COLUMBIA, S.C. (WIS) - South Carolina’s economic leader said the state faces increasingly tight competition among its neighbors to persuade companies to move here.

But he added hundreds of businesses are considering calling the Palmetto State home in the future.

So far this year, South Carolina Secretary of Commerce Harry Lightsey said the state has won 93 projects of companies relocating or expanding, which he said will bring around 5,000 jobs, around half of them in rural areas.

“We actually have over 500 active projects of companies that are looking to locate somewhere in South Carolina,” he said.

Lightsey told members of the Midlands business community at a Lexington Chamber & Visitors Center “Business Over Lunch” event Monday that his department is focusing right now on how it can keep that success going into the future.

He said that includes evaluating which parts of the state could be especially attractive to growing companies and restructuring the incentives the state offers to persuade them to move to South Carolina.

“We’re going to look really hard at our incentive structure and see what we can do to support businesses — may be businesses that are just getting started or can’t make huge amounts of capital investment or create thousands of jobs but can be meaningful to the state going forward,” Lightsey said.

While manufacturing has been a key component of South Carolina’s economy over the last several decades and continues to be, Lightsey said industries like health and life sciences are where they believe the state is poised for more growth, pointing to the success of companies like West Columbia-based pharmaceutical manufacturer Nephron Pharmaceuticals.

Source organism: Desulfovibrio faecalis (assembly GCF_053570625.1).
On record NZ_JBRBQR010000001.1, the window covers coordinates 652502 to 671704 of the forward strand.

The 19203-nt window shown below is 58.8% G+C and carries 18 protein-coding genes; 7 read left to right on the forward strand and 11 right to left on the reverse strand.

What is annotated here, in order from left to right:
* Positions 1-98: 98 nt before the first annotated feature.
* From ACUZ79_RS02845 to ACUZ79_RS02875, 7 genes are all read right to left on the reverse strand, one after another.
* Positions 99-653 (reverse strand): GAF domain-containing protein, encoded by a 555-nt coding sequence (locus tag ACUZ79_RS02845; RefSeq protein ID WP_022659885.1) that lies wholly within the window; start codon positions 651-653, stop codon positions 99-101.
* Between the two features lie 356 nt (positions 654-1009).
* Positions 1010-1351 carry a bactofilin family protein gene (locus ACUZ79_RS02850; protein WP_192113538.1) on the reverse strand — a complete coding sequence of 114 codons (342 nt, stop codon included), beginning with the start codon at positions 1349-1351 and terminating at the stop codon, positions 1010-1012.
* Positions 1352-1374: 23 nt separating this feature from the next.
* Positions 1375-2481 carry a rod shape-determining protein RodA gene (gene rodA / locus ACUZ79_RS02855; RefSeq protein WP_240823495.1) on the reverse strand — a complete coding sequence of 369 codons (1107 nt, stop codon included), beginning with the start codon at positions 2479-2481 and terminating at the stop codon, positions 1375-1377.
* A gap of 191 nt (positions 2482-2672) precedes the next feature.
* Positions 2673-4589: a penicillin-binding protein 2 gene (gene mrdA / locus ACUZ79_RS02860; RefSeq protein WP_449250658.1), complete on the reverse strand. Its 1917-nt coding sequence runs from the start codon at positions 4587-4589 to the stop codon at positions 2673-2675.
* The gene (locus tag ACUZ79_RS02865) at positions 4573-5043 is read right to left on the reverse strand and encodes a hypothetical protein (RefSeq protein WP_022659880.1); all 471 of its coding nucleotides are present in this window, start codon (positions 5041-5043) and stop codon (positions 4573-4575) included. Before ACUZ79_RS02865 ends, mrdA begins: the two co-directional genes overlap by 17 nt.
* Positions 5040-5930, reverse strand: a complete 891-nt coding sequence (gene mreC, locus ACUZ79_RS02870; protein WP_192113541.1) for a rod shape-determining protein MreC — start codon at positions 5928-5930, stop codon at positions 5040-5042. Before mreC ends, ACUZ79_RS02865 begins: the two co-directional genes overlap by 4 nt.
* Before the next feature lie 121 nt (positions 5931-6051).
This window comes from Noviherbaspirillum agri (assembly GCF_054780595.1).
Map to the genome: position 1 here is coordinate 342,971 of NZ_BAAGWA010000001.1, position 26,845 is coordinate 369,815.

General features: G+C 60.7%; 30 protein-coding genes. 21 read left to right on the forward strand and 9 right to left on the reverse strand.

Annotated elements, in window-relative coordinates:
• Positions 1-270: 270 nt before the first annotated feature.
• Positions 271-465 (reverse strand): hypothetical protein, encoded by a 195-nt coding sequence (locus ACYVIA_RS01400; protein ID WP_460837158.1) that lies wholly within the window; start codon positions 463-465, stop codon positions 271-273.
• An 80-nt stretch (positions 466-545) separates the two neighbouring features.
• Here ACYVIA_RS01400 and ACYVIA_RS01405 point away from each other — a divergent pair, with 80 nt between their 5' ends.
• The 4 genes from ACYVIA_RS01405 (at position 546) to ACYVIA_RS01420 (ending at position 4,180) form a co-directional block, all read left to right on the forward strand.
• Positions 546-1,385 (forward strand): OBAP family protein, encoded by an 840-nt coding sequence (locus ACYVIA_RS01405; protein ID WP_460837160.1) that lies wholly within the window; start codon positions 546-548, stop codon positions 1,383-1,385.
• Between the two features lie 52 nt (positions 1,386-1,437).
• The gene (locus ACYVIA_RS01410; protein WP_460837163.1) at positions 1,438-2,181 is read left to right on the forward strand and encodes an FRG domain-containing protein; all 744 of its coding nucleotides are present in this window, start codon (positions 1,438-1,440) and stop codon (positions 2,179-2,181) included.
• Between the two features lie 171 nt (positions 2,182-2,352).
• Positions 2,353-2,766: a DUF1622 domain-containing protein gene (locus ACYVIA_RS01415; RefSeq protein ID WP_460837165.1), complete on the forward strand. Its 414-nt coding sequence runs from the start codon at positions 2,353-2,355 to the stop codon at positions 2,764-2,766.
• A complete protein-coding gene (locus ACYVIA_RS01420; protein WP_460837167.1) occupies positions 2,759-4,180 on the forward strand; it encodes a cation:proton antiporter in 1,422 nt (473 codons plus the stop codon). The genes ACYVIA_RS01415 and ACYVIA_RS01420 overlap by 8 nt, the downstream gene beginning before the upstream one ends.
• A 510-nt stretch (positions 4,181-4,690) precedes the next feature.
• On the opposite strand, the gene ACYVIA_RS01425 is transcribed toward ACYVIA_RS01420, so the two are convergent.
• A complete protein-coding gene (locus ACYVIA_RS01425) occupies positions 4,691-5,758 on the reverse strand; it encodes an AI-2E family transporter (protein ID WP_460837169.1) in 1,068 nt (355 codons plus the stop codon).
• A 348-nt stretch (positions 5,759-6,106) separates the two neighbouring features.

“South Carolina has great assets in that area, and I think we can be very successful,” he said. “Just over the last few years, the fastest-growing sector in the South Carolina economy, and so we’ve had success and we intend to build on that.”

Looking to the future, Lightsey said he wants to continue developing project sites by installing infrastructure including utilities, saying when companies are thinking about relocating to South Carolina, one of the main factors under their consideration is how quickly they can get operations up and running.

The commerce secretary said he would also like to see the state and its businesses focus more on keeping graduates of South Carolina’s colleges and universities in South Carolina after they graduate.

“They don’t have to leave this state in order to work in the technology sector or to do exciting genetic research or to do work at the cutting edge of the aerospace industry or the automobile industry,” he said. “All of those types of jobs are available right here in South Carolina.”

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Copyright 2022 WIS. All rights reserved.

COLUMBIA, S.C. (WIS) - Columbia Animal Services is continuing free pet adoptions.

The adoption period for September is running from Sept. 16 - Sept. 21.